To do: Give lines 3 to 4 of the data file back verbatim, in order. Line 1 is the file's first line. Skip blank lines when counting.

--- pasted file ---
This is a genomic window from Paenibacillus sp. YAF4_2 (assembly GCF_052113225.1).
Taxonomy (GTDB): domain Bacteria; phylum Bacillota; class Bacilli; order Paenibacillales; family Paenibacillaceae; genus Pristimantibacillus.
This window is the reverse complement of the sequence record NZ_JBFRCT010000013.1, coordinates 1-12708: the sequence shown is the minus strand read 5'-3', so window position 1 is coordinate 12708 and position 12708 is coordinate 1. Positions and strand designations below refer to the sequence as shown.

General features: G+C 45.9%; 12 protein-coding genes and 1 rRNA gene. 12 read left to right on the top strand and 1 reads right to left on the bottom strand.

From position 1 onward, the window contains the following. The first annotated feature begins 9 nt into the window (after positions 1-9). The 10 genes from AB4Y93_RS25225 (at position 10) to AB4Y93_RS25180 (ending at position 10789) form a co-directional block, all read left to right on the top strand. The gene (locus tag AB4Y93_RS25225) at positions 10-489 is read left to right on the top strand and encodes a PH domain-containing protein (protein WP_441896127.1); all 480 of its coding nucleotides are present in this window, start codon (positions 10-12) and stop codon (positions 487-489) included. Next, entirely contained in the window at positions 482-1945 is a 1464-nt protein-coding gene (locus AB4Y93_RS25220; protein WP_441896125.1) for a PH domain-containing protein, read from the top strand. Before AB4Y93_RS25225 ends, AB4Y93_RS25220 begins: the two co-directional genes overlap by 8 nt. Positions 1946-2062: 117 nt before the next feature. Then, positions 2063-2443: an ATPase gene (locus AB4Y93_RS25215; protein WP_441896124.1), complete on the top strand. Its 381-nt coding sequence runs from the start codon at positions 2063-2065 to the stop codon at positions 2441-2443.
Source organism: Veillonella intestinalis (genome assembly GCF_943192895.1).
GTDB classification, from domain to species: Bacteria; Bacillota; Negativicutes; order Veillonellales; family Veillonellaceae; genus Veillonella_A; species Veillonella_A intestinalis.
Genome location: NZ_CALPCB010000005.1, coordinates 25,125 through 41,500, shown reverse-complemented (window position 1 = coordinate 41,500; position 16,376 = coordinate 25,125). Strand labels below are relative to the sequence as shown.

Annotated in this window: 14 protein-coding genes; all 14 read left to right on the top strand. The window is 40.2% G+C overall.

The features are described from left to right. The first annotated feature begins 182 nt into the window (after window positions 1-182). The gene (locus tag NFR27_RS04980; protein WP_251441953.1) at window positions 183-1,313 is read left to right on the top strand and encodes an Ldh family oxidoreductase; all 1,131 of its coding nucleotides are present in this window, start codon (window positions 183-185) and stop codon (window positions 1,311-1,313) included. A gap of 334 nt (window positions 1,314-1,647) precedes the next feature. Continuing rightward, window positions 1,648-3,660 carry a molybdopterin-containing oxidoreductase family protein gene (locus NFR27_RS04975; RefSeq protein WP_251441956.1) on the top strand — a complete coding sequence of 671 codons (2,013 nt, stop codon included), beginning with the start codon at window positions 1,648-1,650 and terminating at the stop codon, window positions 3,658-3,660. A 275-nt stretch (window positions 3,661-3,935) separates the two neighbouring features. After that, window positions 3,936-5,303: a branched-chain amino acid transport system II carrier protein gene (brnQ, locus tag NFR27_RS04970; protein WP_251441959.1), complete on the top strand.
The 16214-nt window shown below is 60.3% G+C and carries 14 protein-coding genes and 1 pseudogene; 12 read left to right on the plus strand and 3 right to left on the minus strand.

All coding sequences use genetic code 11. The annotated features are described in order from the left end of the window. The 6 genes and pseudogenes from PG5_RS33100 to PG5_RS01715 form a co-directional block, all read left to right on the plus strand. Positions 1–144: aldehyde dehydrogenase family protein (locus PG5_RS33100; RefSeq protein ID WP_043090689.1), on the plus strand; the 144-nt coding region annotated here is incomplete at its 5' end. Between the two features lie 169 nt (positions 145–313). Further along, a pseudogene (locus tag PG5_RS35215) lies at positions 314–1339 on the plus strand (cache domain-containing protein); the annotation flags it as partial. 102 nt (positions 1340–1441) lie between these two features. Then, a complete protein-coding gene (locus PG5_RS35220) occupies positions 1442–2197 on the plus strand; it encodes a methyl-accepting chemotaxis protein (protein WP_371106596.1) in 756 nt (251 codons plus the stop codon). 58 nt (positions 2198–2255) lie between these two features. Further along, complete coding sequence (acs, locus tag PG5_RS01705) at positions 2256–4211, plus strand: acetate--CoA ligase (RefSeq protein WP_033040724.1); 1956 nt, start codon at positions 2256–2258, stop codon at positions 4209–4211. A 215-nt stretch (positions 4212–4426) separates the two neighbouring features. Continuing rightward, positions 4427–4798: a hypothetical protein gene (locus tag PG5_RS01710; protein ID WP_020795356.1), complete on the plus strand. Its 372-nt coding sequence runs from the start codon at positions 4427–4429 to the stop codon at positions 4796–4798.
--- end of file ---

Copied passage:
This window is the reverse complement of the sequence record NZ_JBFRCT010000013.1, coordinates 1-12708: the sequence shown is the minus strand read 5'-3', so window position 1 is coordinate 12708 and position 12708 is coordinate 1. Positions and strand designations below refer to the sequence as shown.

General features: G+C 45.9%; 12 protein-coding genes and 1 rRNA gene. 12 read left to right on the top strand and 1 reads right to left on the bottom strand.